A month later, reduced CTA service becomes the new norm

It's now been a full month since CTA bus service was cut by almost 20% and train service by about 10%.

What, you had forgotten?

We humans are a very evolved animal species, so we can adapt well. And it's a damn good thing, because folks, those cuts are NOT coming back.

Here's why:

  • The unions are not budging. Don't expect them to give up raises they've already become used to or to take unpaid furlough days.
  • The state has no money.
  • The governor already gave us one gift this year to help the CTA avoid raising fare, so that's it from him.
  • The CTA really has nowhere else to turn.

And once service has been cut, it very rarely if ever comes back.

When the CTA tries to present a balanced budget for 2011 later this year, it will encounter the same problems they faced this year -- increasing expenses (ie., payroll) and decreasing revenue (ie., falling ridership). 

And unless the CTA gets VERY creative VERY quickly and starts inking some revenue deals, we can expect more service cuts in 2011. We're safe from fare increases for now, though I think the CTA should examine higher rush hour fares at the very least rather than reduce service. Those revenue deals should include some L station naming rights certainly.

Meanwhile, good thing we are great at adapting, right?

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  • Higher fares during rush hour?? Thats crazy talk! If fares must elevated (no pun intended) then perhaps there should be higher fares during off-peak times when ridership is low since the CTA has higher operational costs per customer.

  • In reply to stephenw235:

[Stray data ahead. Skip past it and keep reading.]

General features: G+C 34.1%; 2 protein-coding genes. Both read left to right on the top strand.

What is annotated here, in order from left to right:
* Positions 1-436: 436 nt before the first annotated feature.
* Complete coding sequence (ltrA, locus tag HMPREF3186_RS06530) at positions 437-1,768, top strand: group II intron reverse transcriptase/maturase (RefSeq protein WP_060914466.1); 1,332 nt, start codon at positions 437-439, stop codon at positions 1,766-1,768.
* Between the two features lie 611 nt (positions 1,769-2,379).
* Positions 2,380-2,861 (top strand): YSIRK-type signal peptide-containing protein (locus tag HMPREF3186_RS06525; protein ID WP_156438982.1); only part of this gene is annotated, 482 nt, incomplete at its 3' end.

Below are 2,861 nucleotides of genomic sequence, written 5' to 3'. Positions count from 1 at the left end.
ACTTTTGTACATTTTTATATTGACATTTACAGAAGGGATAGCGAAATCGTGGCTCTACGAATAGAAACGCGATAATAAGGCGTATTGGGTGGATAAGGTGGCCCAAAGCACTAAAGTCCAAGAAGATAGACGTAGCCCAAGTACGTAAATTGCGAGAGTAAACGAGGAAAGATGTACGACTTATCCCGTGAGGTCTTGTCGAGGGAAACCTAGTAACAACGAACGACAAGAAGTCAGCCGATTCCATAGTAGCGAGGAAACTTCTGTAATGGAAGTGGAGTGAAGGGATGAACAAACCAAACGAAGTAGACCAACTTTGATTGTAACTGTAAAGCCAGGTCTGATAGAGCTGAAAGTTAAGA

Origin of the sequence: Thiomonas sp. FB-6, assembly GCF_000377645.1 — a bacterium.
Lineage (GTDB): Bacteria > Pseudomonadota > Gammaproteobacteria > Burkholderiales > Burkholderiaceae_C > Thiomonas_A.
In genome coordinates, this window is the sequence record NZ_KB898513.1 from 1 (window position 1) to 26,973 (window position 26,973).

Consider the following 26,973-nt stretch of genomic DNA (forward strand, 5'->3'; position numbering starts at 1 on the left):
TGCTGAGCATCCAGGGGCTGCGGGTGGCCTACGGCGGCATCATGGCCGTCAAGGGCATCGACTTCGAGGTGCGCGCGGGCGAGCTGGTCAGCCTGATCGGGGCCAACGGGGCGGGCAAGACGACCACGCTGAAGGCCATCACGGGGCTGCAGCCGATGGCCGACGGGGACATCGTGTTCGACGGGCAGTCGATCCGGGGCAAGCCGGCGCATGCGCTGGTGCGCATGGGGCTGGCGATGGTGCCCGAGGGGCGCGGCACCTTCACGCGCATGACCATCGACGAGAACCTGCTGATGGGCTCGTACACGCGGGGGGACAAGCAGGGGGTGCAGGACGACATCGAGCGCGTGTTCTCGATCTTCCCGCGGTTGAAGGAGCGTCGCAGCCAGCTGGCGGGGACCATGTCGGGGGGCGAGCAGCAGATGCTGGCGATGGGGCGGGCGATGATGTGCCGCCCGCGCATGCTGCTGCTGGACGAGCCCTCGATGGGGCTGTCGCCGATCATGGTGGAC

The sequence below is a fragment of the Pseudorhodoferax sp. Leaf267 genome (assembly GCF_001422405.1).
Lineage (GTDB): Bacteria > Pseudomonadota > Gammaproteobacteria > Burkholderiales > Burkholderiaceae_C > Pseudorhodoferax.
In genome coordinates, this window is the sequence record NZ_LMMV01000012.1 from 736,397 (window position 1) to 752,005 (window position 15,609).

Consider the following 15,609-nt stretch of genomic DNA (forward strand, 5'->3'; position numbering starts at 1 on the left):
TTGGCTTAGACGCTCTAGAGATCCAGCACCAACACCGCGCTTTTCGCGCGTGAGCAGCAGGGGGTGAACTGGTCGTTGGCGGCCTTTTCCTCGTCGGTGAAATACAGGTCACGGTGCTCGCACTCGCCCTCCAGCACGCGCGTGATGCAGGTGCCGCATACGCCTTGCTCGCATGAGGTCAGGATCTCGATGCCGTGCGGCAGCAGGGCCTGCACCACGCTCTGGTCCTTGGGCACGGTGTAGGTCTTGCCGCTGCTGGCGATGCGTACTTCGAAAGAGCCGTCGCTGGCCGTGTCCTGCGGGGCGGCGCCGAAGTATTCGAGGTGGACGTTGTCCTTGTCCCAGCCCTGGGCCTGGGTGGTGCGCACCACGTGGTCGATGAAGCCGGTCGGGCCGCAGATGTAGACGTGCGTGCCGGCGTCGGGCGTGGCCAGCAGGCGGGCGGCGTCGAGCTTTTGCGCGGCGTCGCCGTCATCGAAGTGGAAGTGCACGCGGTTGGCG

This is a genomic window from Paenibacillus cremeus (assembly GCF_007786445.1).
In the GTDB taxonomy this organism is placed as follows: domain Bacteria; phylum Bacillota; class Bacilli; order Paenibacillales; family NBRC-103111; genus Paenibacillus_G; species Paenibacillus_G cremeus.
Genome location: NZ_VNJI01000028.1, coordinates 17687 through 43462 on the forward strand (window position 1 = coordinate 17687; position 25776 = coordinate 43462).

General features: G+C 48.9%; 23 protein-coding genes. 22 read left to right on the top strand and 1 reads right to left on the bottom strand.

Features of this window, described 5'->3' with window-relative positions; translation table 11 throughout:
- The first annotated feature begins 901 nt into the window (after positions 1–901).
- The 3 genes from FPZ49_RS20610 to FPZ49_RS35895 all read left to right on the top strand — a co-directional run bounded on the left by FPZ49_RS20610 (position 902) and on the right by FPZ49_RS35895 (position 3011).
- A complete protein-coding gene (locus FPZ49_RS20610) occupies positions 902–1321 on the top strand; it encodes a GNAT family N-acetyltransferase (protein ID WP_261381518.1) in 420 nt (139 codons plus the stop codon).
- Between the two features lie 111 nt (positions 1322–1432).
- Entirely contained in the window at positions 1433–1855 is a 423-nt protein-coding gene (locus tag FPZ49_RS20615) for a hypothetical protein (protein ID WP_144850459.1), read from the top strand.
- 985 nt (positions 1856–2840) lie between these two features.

Employed people have more means to pay higher fares. That's why I suggest it.

  • In reply to KevinO’Neil:

    You charge higher fares for the captive market, aka rush hour passengers. Many who ride in the midday are discretionary riders, those who choose to ride but don't have to. Since the (non Red and Blue) trains are empty or at least significantly less crowded, offering discounted fares only adds to revenue, not take away since people who might not have rode will. In addition, creating a rush hour surcharge will shift riders who don't have to ride during rush hour to the off-peak (before or after rush). This reduces crowding, frees up a train or two and increases ridership on the fringe. Losing a passenger during rush is a lot less painful than losing a passenger during the midday.

  • In reply to stephenw235:

    Let's get over the fiction that the governor gave one gift to the CTA/RTA. Apparently you are on the same type of accounting system as the state government, where borrowing equals revenue. Tell us how the CTA/RTA are going to pay back the $166 million in bonds. Probably the same way that some pump and dumpers I know, who got various mortgages from banks on a $190K condo for $190K, $240K, and $310K, until the bank foreclosed and sold it for $160K. Except, unlike that case, the bank doesn't get stuck, the CTA riders, except for those who get free fares protected by Quinn, do.

    I sure hope that your use of "revenue deals" in the penultimate paragraph means real revenue, not of the type Blago and Quinn defined as revenue in their cash basis budgets. In the private sector, that would be called Ponzi schemes. Nonetheless, like private scheme suckers, those dependent on the state government still fall for them.

  • In reply to stephenw235:

    I don't understand why, given the situation, every square inch of the CTA isn't covered in advertising.
    I know the CTA leases the space to one company who manages all of it, but there seems to be a lot of empty ad space. Probably because no one wants to advertise next to that shitty check cashing store.